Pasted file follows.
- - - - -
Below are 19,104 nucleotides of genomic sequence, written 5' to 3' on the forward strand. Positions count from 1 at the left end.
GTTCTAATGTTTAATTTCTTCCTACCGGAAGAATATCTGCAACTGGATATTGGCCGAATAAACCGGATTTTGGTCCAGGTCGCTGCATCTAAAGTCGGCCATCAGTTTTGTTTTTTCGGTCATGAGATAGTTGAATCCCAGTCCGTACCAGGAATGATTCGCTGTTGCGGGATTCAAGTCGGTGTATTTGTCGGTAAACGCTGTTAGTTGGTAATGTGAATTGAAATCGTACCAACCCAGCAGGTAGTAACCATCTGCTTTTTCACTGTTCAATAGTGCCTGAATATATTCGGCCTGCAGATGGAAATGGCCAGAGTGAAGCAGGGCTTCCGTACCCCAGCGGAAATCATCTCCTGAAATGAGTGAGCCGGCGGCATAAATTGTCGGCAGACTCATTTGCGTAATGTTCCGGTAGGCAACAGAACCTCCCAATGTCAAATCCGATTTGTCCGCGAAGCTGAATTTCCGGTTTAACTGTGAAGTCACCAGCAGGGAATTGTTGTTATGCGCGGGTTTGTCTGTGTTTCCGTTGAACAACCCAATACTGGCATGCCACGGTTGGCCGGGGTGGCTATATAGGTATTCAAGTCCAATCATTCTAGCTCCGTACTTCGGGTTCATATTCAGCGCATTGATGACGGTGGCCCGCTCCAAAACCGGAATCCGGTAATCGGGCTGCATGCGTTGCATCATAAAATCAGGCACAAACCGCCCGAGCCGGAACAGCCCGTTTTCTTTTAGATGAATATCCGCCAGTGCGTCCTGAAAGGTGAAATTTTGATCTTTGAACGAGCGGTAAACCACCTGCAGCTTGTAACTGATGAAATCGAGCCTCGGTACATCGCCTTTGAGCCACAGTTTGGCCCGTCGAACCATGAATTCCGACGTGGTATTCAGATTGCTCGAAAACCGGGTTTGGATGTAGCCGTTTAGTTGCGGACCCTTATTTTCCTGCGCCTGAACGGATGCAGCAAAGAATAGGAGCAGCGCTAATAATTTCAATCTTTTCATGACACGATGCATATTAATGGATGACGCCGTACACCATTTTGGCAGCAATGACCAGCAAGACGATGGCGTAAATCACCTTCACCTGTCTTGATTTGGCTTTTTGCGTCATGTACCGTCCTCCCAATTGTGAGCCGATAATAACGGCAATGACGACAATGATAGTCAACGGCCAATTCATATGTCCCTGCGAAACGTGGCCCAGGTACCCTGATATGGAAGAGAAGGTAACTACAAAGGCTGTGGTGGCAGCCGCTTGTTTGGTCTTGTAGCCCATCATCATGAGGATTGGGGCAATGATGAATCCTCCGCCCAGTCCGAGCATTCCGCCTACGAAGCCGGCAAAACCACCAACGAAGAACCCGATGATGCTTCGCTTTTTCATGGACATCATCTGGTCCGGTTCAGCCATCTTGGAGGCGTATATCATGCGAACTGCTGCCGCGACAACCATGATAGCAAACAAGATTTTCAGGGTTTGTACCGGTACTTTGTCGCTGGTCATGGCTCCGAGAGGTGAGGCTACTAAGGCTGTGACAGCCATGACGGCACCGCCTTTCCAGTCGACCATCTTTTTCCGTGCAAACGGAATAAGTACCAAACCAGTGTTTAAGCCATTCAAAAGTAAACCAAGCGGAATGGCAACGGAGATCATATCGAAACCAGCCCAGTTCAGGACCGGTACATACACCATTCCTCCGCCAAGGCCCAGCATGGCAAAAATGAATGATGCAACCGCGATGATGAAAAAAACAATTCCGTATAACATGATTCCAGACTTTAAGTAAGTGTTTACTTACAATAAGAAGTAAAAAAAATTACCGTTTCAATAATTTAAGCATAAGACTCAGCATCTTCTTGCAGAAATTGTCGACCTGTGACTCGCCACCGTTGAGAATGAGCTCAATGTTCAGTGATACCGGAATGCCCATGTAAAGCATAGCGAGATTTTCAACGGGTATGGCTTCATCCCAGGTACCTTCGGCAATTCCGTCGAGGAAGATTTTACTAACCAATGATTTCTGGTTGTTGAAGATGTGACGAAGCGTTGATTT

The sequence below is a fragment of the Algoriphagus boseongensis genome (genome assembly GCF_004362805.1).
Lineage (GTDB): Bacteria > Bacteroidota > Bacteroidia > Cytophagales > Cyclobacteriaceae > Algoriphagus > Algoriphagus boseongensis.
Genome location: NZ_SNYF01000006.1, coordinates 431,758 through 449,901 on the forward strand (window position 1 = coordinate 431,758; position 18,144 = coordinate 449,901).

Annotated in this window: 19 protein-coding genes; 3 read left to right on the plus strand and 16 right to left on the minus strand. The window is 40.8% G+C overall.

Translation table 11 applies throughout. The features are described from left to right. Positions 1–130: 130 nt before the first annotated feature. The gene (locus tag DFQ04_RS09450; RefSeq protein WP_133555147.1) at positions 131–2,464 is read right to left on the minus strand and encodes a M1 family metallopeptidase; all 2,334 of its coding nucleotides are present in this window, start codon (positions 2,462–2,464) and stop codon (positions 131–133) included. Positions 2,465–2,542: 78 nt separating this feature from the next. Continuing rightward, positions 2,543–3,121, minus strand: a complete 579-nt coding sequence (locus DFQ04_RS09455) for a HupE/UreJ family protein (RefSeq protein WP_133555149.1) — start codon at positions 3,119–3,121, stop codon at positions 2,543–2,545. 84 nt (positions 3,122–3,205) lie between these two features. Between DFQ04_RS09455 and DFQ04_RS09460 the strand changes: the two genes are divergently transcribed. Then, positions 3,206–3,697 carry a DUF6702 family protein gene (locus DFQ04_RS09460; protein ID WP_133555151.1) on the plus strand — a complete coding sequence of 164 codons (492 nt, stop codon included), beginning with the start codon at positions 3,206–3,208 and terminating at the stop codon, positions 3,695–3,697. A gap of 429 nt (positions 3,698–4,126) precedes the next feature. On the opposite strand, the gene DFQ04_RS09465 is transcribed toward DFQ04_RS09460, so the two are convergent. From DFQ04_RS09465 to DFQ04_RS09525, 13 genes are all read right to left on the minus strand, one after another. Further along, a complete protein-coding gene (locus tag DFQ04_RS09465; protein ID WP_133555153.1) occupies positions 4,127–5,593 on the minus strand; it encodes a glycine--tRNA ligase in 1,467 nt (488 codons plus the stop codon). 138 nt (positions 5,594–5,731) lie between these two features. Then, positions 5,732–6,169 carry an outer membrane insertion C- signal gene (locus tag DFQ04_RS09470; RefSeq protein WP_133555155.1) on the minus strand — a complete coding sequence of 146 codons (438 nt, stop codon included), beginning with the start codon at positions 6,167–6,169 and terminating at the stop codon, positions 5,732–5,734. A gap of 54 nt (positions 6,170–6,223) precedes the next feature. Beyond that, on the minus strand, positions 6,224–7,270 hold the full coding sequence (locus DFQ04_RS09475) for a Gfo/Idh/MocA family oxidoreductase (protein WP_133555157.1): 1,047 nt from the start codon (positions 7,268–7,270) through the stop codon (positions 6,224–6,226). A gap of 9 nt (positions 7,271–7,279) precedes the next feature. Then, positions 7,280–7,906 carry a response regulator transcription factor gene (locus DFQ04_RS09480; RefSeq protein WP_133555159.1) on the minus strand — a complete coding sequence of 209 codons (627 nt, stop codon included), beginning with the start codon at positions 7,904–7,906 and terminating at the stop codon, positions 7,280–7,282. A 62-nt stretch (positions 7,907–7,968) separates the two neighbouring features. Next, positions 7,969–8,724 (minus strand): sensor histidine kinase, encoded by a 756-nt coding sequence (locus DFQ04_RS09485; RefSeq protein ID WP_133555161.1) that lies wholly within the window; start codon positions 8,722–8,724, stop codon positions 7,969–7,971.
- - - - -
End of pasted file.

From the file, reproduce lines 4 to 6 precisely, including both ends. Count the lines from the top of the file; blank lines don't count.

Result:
Lineage (GTDB): Bacteria > Bacteroidota > Bacteroidia > Cytophagales > Cyclobacteriaceae > Algoriphagus > Algoriphagus boseongensis.
Genome location: NZ_SNYF01000006.1, coordinates 431,758 through 449,901 on the forward strand (window position 1 = coordinate 431,758; position 18,144 = coordinate 449,901).

Annotated in this window: 19 protein-coding genes; 3 read left to right on the plus strand and 16 right to left on the minus strand. The window is 40.8% G+C overall.